Jack Clark| Theregister
NASA’s cloud strategy has been panned by its own auditors, proving that even technically competent oganizations can sputter when trying to soar into the tech stratosphere.
“We found that weaknesses in NASA’s IT governance and risk management practices have impeded the Agency from fully realizing the benefits of cloud computing and potentially put NASA systems and data stored in the cloud at risk,” the OA report says.
As of mid-2013 NASA spends a piddling $10m of its $1.5bn annual IT budget on public cloud services, but the agency expects that 75 percent of its new IT projects in the next five years will be all cloudy, and 40 percent of legacy systems will be migrated.
For this reason, “as NASA moves more of its systems and data to the cloud, it is imperative that the Agency strengthen its governance and risk management practices to safeguard its data while effectively spending its IT funds,” the OA writes.
The problems began when the auditors asked NASA for the number of cloud services and associated service providers it was using. They found that NASA’s Office of the Chief Information Officer (OCIO) “was unaware of two of the eight companies providing cloud services to NASA,” and found that only three of NASA’s 15 organizations believed they needed to coordinate with the agency when bringing in new cloud projects.
A further problem was that of five cloud-computing contracts reviewed during the investigation, none “came close to meeting recommended best practices” for security and management. The OA found that the contracts rarely had defined roles and responsibilities for the provider, nor guaranteed any level of system availability. None of the contracts satisfied data-privacy requirements, nor data retention and destruction policies.
The most severe problem identified by the auditors was lax security policies within NASA.
“We found that NASA’s internal and external portal, which includes more than 100 websites, was operating without system security or contingency plans and with an operating authorization that expired in 2010,” the OA wrote. “Even more troubling, a test of security controls on the IT services provided by the NASA Portal had never been undertaken to determine whether the system’s controls were implemented correctly, operating as intended, and producing the desired results of securing the system and its data.”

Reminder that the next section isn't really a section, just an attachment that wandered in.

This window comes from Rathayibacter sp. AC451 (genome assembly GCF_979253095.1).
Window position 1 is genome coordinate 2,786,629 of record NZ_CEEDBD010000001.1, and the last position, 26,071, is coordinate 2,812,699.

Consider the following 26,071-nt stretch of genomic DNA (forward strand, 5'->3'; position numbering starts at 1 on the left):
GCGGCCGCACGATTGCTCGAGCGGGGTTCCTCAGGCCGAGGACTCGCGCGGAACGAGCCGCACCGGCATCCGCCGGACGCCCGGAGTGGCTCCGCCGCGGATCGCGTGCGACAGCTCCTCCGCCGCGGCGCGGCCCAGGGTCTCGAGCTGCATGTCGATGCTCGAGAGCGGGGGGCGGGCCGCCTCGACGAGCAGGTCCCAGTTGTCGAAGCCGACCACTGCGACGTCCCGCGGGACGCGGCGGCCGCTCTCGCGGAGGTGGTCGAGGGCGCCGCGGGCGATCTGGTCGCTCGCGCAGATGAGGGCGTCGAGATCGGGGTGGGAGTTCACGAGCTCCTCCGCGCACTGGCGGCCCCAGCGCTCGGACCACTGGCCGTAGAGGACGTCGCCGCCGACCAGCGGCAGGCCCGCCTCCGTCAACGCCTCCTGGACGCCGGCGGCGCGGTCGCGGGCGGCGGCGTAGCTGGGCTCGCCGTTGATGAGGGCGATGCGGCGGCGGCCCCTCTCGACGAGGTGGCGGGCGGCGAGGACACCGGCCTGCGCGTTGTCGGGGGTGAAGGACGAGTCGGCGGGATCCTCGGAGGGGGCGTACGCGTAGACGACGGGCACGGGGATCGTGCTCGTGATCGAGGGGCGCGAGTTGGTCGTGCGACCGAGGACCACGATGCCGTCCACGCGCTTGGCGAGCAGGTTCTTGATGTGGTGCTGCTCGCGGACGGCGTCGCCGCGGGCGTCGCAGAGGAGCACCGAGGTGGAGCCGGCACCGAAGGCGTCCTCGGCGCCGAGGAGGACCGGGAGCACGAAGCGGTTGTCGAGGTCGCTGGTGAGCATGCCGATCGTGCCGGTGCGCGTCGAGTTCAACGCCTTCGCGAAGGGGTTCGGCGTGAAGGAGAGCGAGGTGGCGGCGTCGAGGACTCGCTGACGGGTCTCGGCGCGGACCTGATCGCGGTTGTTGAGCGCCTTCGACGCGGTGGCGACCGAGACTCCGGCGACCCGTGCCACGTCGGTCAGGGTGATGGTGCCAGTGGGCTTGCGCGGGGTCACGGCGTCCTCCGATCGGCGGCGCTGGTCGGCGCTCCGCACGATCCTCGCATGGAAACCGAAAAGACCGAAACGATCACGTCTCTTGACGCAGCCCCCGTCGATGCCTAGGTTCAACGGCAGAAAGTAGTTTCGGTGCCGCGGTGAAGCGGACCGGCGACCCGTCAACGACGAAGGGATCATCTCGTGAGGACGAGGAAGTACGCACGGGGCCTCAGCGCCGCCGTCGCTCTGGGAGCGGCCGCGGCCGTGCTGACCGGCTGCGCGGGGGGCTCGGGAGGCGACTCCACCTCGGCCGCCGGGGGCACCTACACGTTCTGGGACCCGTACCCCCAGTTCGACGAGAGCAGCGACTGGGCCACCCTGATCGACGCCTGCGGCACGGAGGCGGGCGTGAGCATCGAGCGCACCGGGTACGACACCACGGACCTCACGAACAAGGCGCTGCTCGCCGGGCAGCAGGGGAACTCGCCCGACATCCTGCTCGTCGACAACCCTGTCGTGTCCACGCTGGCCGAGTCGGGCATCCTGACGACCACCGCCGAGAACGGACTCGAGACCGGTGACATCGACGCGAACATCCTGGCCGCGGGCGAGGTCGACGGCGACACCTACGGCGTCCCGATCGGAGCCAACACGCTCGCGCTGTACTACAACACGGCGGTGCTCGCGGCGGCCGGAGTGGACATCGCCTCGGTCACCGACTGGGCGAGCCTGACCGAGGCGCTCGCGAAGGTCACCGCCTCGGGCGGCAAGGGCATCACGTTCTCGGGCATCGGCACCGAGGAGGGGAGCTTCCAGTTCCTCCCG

The team made six recommendations to NASA to help it tighten up its security and governance models for cloud projects, and NASA is in the process of implementing those, the report says.
Changes will include establishing a dedicated cloud-computing program management office, making sure that NASA organizations use contracts that mitigate risks and meet FedRAMP (a certification that assures federal buyers of cloud compliance) standards, closely monitoring migrations of moderate-to-high-impact NASA systems to public clouds and making sure this conforms with federal requirements, making all NASA CIOs look closely at FedRAMP and ensure that existing contracts can conform to it, mandating the development of NIST-compliant security and contingency plans with cloud providers and brokers, and, finally, ensuring that security officers review all IT security documentation for projects.
Though these changes seem like common sense, the fact the auditors need to recommend that NASA perform them highlights the gulf between cloud nirvana and cloud reality. Even a technically advanced organization like NASA can have trouble effectively putting clouds in place, proving that cloud computing for the public sector is not rocket science – its harder.